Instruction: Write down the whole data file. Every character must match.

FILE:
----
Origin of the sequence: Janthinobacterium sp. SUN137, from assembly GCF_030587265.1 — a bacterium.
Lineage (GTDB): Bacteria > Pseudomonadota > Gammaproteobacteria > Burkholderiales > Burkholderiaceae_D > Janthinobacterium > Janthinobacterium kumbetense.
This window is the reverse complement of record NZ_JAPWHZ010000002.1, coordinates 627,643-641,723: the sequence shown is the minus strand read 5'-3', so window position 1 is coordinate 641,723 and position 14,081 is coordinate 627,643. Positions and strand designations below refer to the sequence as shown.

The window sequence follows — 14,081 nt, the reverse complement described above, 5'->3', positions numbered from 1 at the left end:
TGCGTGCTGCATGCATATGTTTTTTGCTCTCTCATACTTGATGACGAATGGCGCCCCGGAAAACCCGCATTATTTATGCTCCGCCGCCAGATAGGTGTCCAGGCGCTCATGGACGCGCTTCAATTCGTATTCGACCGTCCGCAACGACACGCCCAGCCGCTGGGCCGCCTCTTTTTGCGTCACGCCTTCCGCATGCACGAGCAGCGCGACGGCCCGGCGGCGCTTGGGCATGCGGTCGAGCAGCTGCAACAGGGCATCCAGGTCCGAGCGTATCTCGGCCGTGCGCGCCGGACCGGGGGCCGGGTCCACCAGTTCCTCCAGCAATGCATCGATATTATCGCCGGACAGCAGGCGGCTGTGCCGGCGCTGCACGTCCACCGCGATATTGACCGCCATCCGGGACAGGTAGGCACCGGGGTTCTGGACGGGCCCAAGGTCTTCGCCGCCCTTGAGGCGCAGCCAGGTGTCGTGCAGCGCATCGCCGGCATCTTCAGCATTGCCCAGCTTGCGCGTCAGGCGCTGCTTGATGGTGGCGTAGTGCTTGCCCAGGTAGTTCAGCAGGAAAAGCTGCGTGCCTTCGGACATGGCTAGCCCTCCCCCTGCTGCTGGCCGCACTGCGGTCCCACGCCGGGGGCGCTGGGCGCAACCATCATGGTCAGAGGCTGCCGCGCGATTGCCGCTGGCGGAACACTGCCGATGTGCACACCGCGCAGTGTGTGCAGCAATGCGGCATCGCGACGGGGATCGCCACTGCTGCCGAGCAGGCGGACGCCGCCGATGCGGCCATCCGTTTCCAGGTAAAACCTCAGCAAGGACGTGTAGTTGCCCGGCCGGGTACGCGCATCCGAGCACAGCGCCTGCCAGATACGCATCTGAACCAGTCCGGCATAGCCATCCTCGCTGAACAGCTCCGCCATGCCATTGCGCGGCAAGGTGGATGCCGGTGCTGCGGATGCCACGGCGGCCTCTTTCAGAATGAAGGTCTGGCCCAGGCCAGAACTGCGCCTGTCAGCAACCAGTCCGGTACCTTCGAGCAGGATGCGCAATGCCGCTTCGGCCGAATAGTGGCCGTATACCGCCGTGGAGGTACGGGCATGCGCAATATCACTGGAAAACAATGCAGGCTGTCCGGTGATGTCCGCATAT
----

Origin of the sequence: Janthinobacterium sp. SUN137, from assembly GCF_030587265.1 — a bacterium.
Lineage (GTDB): Bacteria > Pseudomonadota > Gammaproteobacteria > Burkholderiales > Burkholderiaceae_D > Janthinobacterium > Janthinobacterium kumbetense.
This window is the reverse complement of record NZ_JAPWHZ010000002.1, coordinates 627,643-641,723: the sequence shown is the minus strand read 5'-3', so window position 1 is coordinate 641,723 and position 14,081 is coordinate 627,643. Positions and strand designations below refer to the sequence as shown.

The window sequence follows — 14,081 nt, the reverse complement described above, 5'->3', positions numbered from 1 at the left end:
TGCGTGCTGCATGCATATGTTTTTTGCTCTCTCATACTTGATGACGAATGGCGCCCCGGAAAACCCGCATTATTTATGCTCCGCCGCCAGATAGGTGTCCAGGCGCTCATGGACGCGCTTCAATTCGTATTCGACCGTCCGCAACGACACGCCCAGCCGCTGGGCCGCCTCTTTTTGCGTCACGCCTTCCGCATGCACGAGCAGCGCGACGGCCCGGCGGCGCTTGGGCATGCGGTCGAGCAGCTGCAACAGGGCATCCAGGTCCGAGCGTATCTCGGCCGTGCGCGCCGGACCGGGGGCCGGGTCCACCAGTTCCTCCAGCAATGCATCGATATTATCGCCGGACAGCAGGCGGCTGTGCCGGCGCTGCACGTCCACCGCGATATTGACCGCCATCCGGGACAGGTAGGCACCGGGGTTCTGGACGGGCCCAAGGTCTTCGCCGCCCTTGAGGCGCAGCCAGGTGTCGTGCAGCGCATCGCCGGCATCTTCAGCATTGCCCAGCTTGCGCGTCAGGCGCTGCTTGATGGTGGCGTAGTGCTTGCCCAGGTAGTTCAGCAGGAAAAGCTGCGTGCCTTCGGACATGGCTAGCCCTCCCCCTGCTGCTGGCCGCACTGCGGTCCCACGCCGGGGGCGCTGGGCGCAACCATCATGGTCAGAGGCTGCCGCGCGATTGCCGCTGGCGGAACACTGCCGATGTGCACACCGCGCAGTGTGTGCAGCAATGCGGCATCGCGACGGGGATCGCCACTGCTGCCGAGCAGGCGGACGCCGCCGATGCGGCCATCCGTTTCCAGGTAAAACCTCAGCAAGGACGTGTAGTTGCCCGGCCGGGTACGCGCATCCGAGCACAGCGCCTGCCAGATACGCATCTGAACCAGTCCGGCATAGCCATCCTCGCTGAACAGCTCCGCCATGCCATTGCGCGGCAAGGTGGATGCCGGTGCTGCGGATGCCACGGCGGCCTCTTTCAGAATGAAGGTCTGGCCCAGGCCAGAACTGCGCCTGTCAGCAACCAGTCCGGTACCTTCGAGCAGGATGCGCAATGCCGCTTCGGCCGAATAGTGGCCGTATACCGCCGTGGAGGTACGGGCATGCGCAATATCACTGGAAAACAATGCAGGCTGTCCGGTGATGTCCGCATAT